All You Need to Know About Your Wisdom Teeth

Age brings wisdom, but when it comes to your smile, age brings wisdom teeth. Your wisdom teeth can be valuable assets to your smile, but only when they are healthy and correctly positioned. Unfortunately, that rarely happens. As wisdom teeth move in, problems often arise and their removal is required. If your jaw isn’t big enough to hold the teeth, their growth can become impeded. Wisdom teeth can also grow in sideways, emerge partially, or remain stuck underneath the gum and bone.

In general, it is best to say goodbye to your wisdom teeth when:

• They only partially emerge. This can leave a space surrounding the tooth where the bacteria can thrive, which can lead to infection, tooth pain, swelling, illness, and stiffness of the jaw.

• They are improperly aligned. This can inflict damage to the surrounding teeth.

• A cyst forms. This can damage adjacent tooth roots and bone.

If you ask your dentist about the current position of your wisdom teeth during your cleaning or checkup, you will know if your teeth will need to be removed in the future. It is very important that you schedule an appointment with your dentist if you experience any pain, swelling, or tenderness surrounding your wisdom teeth so you can determine the seriousness of the problem. If the problems require the removal of your teeth, you may need to schedule an additional appointment. But, there are times when the dentist suggests removing the teeth during your current appointment.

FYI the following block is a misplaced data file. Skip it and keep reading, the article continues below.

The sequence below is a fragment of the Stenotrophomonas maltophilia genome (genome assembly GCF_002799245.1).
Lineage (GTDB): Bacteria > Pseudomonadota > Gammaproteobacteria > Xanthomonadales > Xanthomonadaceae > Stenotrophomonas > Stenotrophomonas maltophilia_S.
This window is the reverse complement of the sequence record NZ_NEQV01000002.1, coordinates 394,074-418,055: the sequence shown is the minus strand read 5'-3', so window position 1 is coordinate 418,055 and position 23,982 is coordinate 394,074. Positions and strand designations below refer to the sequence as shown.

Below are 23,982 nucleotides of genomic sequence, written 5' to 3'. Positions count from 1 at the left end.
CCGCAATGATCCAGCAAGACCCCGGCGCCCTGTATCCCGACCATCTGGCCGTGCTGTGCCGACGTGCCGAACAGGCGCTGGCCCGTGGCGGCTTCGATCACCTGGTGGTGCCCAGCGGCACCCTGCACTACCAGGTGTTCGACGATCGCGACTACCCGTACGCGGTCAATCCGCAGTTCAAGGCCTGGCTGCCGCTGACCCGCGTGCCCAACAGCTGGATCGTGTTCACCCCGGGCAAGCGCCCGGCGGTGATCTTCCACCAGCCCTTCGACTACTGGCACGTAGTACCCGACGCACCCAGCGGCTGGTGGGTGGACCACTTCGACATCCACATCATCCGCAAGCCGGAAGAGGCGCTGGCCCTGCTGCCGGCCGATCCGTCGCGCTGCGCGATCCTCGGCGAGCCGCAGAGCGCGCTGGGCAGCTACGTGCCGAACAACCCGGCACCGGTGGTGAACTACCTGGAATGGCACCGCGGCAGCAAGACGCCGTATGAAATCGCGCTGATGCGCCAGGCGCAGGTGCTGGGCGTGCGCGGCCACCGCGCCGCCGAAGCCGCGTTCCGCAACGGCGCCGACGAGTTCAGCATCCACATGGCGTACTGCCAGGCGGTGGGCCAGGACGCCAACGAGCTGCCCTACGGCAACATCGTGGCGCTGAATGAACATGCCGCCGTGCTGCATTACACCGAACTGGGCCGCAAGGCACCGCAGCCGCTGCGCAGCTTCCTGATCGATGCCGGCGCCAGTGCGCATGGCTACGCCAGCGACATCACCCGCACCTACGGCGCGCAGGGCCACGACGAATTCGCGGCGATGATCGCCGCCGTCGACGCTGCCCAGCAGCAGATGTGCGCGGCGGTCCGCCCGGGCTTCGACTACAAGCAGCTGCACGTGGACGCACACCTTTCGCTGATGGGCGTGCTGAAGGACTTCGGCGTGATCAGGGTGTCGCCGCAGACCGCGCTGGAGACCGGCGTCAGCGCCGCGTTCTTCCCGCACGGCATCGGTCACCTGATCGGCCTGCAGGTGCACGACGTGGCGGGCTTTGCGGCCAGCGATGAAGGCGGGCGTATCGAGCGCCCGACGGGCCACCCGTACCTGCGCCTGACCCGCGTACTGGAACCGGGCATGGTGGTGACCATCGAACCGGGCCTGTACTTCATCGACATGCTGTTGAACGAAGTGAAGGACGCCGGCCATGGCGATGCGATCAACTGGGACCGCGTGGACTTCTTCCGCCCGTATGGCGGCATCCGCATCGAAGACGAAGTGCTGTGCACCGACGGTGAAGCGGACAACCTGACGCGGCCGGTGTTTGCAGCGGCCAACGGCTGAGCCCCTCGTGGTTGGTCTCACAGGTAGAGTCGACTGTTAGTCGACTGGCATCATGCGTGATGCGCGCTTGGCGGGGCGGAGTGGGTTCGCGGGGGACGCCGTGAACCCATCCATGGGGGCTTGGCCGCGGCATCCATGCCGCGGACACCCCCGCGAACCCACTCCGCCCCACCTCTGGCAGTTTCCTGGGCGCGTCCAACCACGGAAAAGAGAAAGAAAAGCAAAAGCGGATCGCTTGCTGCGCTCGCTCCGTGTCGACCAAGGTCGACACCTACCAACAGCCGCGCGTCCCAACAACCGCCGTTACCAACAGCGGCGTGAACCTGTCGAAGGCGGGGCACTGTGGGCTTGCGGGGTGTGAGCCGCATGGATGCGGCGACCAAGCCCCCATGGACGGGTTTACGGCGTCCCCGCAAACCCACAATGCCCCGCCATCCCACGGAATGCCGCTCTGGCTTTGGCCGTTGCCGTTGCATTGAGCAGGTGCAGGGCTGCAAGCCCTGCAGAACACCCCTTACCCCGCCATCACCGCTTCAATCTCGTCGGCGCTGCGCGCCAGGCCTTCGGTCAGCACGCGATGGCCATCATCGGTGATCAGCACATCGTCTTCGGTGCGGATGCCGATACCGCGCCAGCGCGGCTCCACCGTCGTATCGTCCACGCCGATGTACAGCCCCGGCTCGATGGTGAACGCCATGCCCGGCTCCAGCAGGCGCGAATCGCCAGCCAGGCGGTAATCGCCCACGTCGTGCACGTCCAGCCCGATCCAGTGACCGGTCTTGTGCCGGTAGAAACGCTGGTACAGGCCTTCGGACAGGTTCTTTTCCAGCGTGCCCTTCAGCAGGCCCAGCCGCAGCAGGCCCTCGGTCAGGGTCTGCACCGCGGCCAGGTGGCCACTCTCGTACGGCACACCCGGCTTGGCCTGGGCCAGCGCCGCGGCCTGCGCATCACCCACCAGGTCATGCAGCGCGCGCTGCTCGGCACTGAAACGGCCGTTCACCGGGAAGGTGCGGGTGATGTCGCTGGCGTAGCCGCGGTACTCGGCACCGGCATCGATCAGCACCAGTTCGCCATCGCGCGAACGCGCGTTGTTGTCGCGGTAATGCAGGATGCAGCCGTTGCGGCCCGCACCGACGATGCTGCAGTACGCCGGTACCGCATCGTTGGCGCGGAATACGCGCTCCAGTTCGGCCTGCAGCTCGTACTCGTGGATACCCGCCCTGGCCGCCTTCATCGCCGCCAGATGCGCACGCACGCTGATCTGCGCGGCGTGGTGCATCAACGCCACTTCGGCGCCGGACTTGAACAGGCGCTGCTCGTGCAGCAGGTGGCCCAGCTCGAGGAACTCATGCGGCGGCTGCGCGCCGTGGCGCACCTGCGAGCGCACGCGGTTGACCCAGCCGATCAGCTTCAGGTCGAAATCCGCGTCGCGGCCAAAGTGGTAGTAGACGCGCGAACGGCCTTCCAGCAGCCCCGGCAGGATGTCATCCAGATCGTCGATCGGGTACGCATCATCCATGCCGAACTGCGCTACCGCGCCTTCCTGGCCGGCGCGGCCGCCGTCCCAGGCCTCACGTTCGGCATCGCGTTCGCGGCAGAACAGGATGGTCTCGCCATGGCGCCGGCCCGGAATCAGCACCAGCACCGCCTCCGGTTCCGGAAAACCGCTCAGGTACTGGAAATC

Fortunately, wisdom tooth extractions are relatively minor outpatient treatments. First, the dentist will numb the surrounding area with a local anesthetic. This will ease any discomfort you feel. Once the area is numb, the dentist will remove the tooth with forceps. Then, they will stitch the gums together. If the tooth is only partially visible, the dentist may need to cut open the gums and pull them back to access the tooth. After the tooth has been extracted, you will need to stop the bleeding by biting down on a piece of gauze for roughly 20 to 30 minutes.

After the treatment, only eat soft and cool foods for the next couple of days. Please keep from smoking, drinking out of a straw, and spitting until the wound begins to heal. Each of these activities dislodge the clot and cause a dry socket. Rinsing your mouth with warm salt water will keep your wound clean and bacteria free. Most of the swelling and bleeding will subside after a couple of days.

In most cases, your stitches will dissolve within a few weeks, but there are times when your dentist needs to remove them. To relieve any pain or discomfort you feel, you may take over-the-counter pain medications. But your dentist may also prescribe you a painkiller. Please be careful to keep your wound clean so you avoid infections.

If you have questions about wisdom tooth removal or about post-procedure care, please feel free to talk to your dentist.